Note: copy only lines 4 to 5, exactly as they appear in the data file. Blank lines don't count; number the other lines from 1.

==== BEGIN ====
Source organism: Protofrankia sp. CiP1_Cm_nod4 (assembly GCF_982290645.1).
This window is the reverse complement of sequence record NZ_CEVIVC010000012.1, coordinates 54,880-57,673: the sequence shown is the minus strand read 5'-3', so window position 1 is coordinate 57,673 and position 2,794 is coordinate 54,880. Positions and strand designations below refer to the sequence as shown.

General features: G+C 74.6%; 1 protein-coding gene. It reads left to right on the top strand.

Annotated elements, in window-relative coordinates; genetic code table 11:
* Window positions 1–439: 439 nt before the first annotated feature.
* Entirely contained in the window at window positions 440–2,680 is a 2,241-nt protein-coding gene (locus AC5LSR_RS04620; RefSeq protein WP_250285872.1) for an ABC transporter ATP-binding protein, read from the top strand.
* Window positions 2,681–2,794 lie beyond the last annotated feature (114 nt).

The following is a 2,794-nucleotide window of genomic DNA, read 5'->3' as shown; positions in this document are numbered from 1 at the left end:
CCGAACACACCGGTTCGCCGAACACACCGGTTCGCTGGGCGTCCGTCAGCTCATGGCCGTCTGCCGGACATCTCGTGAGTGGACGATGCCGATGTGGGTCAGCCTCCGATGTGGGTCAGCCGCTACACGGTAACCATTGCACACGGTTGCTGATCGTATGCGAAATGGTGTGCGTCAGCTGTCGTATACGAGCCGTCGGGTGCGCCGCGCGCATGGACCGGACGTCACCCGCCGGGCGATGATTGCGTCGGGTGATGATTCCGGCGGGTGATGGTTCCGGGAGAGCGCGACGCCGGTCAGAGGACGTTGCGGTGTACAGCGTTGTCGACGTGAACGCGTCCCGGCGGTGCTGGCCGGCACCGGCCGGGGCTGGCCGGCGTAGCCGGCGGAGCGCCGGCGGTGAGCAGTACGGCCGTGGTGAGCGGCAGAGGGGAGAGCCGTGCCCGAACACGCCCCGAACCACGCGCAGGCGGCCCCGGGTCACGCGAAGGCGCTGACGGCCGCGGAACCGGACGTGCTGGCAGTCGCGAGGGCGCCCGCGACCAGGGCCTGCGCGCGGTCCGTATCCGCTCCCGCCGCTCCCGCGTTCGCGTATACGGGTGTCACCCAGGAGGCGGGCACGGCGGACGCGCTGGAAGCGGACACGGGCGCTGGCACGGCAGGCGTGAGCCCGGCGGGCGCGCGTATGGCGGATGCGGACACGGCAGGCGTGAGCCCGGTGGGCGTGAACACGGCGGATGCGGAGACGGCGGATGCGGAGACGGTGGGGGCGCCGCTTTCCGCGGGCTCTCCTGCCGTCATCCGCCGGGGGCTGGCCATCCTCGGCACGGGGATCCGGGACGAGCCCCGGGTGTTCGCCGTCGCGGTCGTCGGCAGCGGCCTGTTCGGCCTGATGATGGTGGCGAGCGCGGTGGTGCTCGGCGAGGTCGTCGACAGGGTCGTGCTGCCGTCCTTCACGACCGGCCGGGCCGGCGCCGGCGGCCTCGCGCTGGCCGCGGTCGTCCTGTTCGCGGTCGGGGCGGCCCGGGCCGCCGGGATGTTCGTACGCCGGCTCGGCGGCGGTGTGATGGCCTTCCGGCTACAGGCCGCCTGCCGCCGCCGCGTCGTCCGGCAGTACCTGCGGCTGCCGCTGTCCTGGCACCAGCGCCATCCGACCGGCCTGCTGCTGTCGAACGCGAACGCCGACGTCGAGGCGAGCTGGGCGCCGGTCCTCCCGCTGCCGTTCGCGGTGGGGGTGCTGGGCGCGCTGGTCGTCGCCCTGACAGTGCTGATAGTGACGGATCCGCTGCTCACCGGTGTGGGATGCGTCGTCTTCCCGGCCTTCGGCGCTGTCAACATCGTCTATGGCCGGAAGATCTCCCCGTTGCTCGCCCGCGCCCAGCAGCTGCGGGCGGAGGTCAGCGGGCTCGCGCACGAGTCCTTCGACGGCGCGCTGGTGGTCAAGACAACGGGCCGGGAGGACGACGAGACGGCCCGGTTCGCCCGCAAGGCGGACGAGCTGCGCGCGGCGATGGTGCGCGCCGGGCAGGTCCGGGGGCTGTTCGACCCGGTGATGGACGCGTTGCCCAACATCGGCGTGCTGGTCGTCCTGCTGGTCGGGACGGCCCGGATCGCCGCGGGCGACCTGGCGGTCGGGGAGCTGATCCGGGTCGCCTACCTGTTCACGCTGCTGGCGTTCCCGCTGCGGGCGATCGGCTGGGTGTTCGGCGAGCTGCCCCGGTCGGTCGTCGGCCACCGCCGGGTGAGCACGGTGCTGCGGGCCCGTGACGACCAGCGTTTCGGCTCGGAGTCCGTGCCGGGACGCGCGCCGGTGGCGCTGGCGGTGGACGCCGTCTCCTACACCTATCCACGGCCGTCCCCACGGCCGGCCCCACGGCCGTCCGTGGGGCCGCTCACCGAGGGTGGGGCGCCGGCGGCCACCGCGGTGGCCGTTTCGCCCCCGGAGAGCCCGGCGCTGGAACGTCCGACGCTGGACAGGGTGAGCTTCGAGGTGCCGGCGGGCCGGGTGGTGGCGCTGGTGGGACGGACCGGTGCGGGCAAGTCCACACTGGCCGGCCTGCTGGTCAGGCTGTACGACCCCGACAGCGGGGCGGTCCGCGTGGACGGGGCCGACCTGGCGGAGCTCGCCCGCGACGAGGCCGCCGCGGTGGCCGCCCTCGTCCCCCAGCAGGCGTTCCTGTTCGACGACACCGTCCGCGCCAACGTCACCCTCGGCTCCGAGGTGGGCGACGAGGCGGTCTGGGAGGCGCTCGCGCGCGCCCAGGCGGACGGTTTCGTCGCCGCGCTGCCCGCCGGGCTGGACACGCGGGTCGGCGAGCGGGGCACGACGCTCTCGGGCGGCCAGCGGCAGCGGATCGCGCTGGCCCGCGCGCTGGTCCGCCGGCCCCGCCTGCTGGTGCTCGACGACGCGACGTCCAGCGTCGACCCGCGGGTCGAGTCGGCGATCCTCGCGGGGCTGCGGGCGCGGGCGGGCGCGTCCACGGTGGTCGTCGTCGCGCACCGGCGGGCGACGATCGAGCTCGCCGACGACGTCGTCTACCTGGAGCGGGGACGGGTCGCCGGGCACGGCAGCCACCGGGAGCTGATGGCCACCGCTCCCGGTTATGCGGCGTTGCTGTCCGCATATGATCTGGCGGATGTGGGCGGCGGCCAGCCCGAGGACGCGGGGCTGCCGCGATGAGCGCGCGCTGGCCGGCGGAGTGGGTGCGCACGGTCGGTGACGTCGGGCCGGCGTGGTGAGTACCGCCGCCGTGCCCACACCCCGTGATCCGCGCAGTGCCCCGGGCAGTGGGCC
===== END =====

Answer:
Annotated elements, in window-relative coordinates; genetic code table 11:
* Window positions 1–439: 439 nt before the first annotated feature.